Introduction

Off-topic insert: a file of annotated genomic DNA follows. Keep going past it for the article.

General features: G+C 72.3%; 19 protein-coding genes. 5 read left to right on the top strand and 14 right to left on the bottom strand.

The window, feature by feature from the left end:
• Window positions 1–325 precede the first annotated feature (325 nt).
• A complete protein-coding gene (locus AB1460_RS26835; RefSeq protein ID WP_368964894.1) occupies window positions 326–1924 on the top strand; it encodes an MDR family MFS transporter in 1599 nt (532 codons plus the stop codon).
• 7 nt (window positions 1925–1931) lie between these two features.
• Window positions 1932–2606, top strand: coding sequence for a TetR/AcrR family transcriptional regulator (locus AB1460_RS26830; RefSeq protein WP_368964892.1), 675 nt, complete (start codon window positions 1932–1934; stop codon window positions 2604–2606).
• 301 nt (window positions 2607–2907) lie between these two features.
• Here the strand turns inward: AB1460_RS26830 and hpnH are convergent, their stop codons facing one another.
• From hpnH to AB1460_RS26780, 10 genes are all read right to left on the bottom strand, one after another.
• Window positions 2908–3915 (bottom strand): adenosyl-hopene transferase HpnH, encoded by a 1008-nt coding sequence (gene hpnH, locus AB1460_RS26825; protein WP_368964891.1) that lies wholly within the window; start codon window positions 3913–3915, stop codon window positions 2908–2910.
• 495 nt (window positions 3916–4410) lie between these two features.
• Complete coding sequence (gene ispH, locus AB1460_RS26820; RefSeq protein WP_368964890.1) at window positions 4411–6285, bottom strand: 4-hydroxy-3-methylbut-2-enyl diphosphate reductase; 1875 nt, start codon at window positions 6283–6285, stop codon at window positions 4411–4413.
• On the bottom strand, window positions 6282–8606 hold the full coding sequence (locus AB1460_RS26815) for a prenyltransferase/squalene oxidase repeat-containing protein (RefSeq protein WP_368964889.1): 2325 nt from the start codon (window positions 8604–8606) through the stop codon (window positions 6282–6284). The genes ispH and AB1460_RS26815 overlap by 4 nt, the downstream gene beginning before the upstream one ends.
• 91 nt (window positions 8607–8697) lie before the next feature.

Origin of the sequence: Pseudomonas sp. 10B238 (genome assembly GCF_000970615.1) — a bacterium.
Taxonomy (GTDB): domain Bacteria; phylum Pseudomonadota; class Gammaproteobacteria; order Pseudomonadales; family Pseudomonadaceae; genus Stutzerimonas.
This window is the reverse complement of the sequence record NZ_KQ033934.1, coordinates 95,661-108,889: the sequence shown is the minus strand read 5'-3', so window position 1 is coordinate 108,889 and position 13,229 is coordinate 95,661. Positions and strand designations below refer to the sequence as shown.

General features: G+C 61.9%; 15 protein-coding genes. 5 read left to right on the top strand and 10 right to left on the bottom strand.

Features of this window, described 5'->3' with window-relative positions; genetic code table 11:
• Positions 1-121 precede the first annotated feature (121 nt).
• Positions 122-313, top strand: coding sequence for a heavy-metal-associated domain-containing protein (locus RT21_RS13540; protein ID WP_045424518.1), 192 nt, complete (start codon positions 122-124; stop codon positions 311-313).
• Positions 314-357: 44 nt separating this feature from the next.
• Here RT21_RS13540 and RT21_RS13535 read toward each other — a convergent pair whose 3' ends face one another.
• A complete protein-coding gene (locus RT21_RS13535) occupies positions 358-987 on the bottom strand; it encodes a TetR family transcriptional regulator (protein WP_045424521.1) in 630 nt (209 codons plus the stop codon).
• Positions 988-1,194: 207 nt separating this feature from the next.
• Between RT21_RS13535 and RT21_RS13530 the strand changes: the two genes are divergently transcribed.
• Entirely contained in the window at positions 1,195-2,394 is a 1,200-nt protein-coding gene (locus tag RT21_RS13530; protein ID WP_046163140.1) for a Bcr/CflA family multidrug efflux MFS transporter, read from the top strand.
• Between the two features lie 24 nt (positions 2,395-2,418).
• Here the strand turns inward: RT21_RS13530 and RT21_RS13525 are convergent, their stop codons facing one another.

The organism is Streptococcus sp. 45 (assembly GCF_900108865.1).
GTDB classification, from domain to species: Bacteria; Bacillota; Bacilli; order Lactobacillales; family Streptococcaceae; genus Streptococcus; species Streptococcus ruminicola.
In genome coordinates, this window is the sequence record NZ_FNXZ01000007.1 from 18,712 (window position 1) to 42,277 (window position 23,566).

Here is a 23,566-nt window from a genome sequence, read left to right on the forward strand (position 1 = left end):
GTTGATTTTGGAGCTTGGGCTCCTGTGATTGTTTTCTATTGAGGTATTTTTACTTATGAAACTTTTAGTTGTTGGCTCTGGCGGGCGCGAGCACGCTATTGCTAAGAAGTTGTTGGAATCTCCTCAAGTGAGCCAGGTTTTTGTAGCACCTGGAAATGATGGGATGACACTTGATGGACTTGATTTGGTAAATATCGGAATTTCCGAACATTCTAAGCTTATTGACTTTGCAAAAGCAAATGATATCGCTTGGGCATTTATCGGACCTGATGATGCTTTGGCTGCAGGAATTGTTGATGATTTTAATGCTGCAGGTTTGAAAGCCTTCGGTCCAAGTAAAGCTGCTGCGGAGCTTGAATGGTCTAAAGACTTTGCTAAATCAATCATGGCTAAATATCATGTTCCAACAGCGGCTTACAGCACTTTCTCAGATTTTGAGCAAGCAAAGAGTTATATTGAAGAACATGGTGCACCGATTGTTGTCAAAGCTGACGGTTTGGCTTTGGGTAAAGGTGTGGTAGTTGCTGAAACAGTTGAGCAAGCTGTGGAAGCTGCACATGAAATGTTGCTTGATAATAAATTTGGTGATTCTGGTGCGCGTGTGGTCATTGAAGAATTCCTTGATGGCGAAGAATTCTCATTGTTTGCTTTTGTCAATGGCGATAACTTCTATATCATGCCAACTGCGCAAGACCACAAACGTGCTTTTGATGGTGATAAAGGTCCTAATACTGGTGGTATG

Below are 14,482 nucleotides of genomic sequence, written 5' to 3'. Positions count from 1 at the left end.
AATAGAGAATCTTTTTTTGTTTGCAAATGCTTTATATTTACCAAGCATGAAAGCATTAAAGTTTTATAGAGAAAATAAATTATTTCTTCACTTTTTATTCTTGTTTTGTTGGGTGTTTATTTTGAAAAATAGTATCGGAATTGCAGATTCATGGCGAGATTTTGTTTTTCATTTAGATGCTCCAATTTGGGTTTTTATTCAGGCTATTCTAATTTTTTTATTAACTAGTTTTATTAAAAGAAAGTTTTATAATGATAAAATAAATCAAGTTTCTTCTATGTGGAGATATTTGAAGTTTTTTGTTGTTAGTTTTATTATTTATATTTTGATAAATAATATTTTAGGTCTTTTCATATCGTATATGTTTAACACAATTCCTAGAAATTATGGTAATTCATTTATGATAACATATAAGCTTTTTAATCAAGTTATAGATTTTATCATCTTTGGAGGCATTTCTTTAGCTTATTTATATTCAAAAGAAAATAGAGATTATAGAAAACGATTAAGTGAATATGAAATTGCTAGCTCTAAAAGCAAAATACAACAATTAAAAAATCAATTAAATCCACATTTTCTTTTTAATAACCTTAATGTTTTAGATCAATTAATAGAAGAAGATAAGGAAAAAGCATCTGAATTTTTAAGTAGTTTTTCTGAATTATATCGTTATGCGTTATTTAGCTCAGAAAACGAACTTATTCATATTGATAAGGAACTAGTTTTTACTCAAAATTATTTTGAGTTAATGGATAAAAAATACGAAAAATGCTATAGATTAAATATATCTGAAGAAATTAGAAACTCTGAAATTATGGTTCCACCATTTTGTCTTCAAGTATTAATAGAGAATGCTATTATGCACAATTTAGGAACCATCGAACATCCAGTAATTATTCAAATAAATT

Infectious agents or tissue injury trigger an inflammatory response that aims to eliminate the inciting stressor and restore internal homeostasis (Bonnardel and Guilliams, 2018). The mononuclear phagocyte system (MPS) is an integral part of the inflammatory response and consists of the lineage of monocytes and macrophages (MF) and related tissue-resident cells. A key constituent of this system are monocytes of the major (classic) monocyte subtype, in mice called Ly6Chi monocytes. They originate from progenitor cells in the bone marrow (BM), circulate in peripheral blood (PB) and respond dynamically to changing conditions by differentiation into a spectrum of at least three distinct MPS effector phagocytes: Macrophages, dendritic cells (DC), and monocytes with patrolling behavior (Arazi et al., 2019; Bonnardel and Guilliams, 2018; Chakarov et al., 2019; Gamrekelashvili et al., 2016; Hettinger et al., 2013). The diversity of monocyte differentiation responses is thought to be influenced by environmental signals as well as tissue-derived and cell-autonomous signaling mechanisms to ensure context-specific response patterns of the MPS (Okabe and Medzhitov, 2016). However, the precise mechanisms underlying monocyte cell fate decisions under inflammatory conditions are still not fully understood.